February 23, 2022
“Disgrace,” “No strategy!” and “Time to go,” were some of the more restrained headlines in the Korean media after a week of poor results in the East Asian Football Cup.
Inevitably, the accompanying pictures showed Coach Jo Bonfrere looking more forlorn than usual as his players failed to beat either China or North Korea and were defeated by Japan – all on home turf.
The competition, won by South Korea in December 2003, was supposed to mark the start of the country’s preparations for the World Cup instead it has signalled the beginning of open season against the Dutchman.
It was supposed to be a chance for some of the K-League’s young prospects to show what they could do in the absence of European stars like Park Ji-sung and Lee Young-pyo but it demonstrated that without the talented duo, South Korea’s midfield lacks creativity and incisiveness.
And it was supposed to be a chance for the hosts to show that they were the region’s top dogs but one goal, two points and last place put paid to any hopes of that.
Accusations that Bonfrere is tactically stubborn and too ready to blame his players for his own failings, had gone from the headlines after World Cup qualification was assured a game ahead of schedule but they weren’t forgotten and they soon resurfaced after two dismal draws against China and North Korea.
Both teams, ranked well below their hosts in FIFA’s rankings, defended in numbers – China had to as they were reduced to ten men after only six minutes. The problem was that the 2002 semi-finalists never really looked like scoring. The only player to get on the scoresheet was a defender, Kim Jin-kyu, who rifled home a free-kick past the Chinese goalkeeper.
Kim Jung-woo, Kim Sang-shik and Yang Sang-min, drafted into midfield for the first two games looked fairly solid defensively, though given the circumstances, they weren’t tested too much in that department, but they offered little going forward.
The inability to create chances hasn’t been a big problem for the team in recent history; rather it has been the failure to convert those opportunities which has worried Guus Hiddink’s successors – Humberto Coelho and Jo Bonfrere.
Matters improved somewhat in the final game with Japan in Daegu. South Korea dominated the game but still failed to convert possession into chances and they were caught in the 87th minute as the Asian Champions gave their 2002 co-hosts a lesson in taking chances.
Unsurprisingly, bitcoin dice fingers were pointed at Bonfrere who had said before the competition – “our target? Three games and three wins.” After three games and no wins, his tune had changed somewhat, “if you look at our target, it was all about testing the players who play in Korea.”
Such backtracking didn’t impress the public. Results of internet polls were released showing that over 90% of respondents wanted a new coach – and the KFA gave Bonfrere lukewarm support. “His contract is still safe but I don’t think the KFA should ignore public and media calls forever”, declared You Young-cheul, media director for the Korea Football Association.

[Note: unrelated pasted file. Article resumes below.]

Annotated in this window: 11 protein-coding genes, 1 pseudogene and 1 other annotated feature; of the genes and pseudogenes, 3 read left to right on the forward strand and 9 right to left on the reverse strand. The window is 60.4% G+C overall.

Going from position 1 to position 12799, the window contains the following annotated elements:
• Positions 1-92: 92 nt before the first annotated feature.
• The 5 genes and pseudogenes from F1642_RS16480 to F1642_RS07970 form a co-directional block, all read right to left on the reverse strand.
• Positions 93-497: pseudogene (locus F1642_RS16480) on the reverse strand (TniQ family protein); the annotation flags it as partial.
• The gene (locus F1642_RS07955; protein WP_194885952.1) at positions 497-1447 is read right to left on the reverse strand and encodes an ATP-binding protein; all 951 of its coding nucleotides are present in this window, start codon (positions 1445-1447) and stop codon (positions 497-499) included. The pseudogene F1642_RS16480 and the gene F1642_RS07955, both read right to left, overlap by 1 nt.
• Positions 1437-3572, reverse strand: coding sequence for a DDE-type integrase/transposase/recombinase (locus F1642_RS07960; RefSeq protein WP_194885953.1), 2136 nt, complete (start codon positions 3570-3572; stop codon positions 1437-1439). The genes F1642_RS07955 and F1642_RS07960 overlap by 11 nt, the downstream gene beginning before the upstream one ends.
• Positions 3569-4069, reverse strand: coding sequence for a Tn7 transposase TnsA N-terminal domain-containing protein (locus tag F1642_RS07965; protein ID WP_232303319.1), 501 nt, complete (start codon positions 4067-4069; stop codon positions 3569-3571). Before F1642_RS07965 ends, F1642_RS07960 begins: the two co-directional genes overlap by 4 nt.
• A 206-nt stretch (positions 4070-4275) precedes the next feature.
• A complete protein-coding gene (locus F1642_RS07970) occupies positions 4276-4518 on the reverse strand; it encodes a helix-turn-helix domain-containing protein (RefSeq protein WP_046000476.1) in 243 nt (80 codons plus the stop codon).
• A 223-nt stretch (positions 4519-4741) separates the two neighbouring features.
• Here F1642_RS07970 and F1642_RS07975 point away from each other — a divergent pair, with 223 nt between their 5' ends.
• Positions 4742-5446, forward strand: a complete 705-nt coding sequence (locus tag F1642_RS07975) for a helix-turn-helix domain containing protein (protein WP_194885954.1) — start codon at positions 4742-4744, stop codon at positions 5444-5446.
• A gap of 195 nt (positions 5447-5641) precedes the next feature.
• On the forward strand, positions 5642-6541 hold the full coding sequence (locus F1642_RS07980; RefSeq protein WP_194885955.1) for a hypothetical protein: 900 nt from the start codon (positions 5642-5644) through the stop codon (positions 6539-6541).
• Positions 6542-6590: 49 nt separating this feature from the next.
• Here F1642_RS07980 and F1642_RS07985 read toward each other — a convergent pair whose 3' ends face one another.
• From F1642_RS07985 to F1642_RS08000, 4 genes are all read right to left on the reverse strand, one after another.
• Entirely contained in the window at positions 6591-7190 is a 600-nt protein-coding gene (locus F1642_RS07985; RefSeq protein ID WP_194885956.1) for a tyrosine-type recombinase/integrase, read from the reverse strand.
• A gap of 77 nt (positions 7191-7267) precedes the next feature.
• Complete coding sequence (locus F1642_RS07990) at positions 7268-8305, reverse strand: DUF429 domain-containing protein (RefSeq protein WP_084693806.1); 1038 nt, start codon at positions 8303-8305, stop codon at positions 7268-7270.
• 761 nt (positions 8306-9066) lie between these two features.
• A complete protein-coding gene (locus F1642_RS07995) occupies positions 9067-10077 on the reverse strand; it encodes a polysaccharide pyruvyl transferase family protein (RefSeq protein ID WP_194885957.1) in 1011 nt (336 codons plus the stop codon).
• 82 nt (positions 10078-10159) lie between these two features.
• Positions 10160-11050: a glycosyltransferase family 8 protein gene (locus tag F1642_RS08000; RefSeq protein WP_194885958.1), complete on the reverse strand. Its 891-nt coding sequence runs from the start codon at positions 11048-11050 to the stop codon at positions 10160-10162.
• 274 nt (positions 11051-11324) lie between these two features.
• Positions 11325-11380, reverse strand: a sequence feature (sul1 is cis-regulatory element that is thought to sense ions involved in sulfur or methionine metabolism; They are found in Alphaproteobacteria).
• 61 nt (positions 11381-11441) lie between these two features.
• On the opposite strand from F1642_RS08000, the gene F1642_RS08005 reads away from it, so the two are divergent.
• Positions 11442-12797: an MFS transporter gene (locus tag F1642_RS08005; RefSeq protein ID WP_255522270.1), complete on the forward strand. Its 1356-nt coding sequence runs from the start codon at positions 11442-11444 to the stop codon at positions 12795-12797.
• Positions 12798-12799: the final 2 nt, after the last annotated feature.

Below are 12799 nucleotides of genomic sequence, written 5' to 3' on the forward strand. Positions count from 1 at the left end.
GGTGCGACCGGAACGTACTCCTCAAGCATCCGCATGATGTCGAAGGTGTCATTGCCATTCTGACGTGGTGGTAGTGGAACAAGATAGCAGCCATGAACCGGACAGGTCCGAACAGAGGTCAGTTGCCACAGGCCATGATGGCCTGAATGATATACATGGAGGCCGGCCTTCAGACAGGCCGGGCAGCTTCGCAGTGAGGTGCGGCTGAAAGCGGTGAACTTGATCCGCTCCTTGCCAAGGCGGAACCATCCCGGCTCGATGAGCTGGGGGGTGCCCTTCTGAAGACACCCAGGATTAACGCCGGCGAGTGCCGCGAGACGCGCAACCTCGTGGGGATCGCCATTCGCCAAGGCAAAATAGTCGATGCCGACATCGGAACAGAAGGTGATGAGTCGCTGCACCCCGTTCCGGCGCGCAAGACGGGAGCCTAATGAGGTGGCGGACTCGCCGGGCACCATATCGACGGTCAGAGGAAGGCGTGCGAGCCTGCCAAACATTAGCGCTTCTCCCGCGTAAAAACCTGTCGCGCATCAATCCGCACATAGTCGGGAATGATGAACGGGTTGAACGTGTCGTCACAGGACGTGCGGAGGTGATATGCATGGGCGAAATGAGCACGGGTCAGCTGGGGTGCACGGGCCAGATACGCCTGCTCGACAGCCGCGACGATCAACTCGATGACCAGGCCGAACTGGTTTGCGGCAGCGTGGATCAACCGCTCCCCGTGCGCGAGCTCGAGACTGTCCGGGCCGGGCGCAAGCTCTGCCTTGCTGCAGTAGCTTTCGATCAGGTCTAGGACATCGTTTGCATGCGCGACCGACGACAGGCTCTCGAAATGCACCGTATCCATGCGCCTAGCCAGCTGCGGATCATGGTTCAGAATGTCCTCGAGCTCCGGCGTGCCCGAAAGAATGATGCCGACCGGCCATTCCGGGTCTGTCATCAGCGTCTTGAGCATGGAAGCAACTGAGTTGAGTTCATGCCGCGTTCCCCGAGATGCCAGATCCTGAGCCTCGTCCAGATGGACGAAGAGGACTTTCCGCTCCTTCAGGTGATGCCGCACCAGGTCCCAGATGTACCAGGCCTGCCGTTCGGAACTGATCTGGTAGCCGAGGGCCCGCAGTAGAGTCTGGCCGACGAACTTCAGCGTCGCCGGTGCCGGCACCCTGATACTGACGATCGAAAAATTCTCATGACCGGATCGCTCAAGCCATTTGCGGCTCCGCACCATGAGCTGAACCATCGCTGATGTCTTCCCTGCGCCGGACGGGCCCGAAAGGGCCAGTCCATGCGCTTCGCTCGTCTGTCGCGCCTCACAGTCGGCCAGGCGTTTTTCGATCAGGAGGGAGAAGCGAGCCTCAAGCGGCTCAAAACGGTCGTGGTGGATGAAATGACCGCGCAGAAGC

Perhaps Bonfrere should be worried as he has never been liked by the media and public. He is unemotional, shows no passion and obviously dislikes talking to the media – all traits that are opposite to his compatriot and predecessor, Guus Hiddink.
Still, it would be harsh to fire the former coach of Nigeria for three poor results in a fairly unimportant tournament, especially as he has just completed the really important job of reaching a sixth successive World Cup. It would be slightly ironic as Humberto Coelho was sacked for poor qualifying results just four months after lifting the East Asian title in December 2003 – the signals coming from the KFA would be confusing to say the least, if Bonfrere receives the boot for the opposite situation.
It is impossible to know the future, of course, but football fans and newspapers all too easily forget the past. Hiddink was almost constantly criticized during his 18 month tenure and suffered worse defeats than Bonfrere. Losing to Canada just four months before the beginning of the World Cup was one low as was two successive 5-0 defeats at the hands of France and the Czech Republic in the summer of 2001.
It is a measure of the pressure that the present coach is under that he has called-up Lee Young-pyo from PSV Eindhoven, FC Metz’s Ahn Jung-hwan and Cha Du-ri from Eintracht Frankfurt for August 17th’s inconsequential World Cup Qualifying game with Saudi Arabia. Park Ji-sung will remain in Manchester as Alex Ferguson was assured by the Korean coach that the 24 year-old wouldn’t be necessary for the fixture.
What is necessary in the final game of qualifying is a win, and a much better performance.…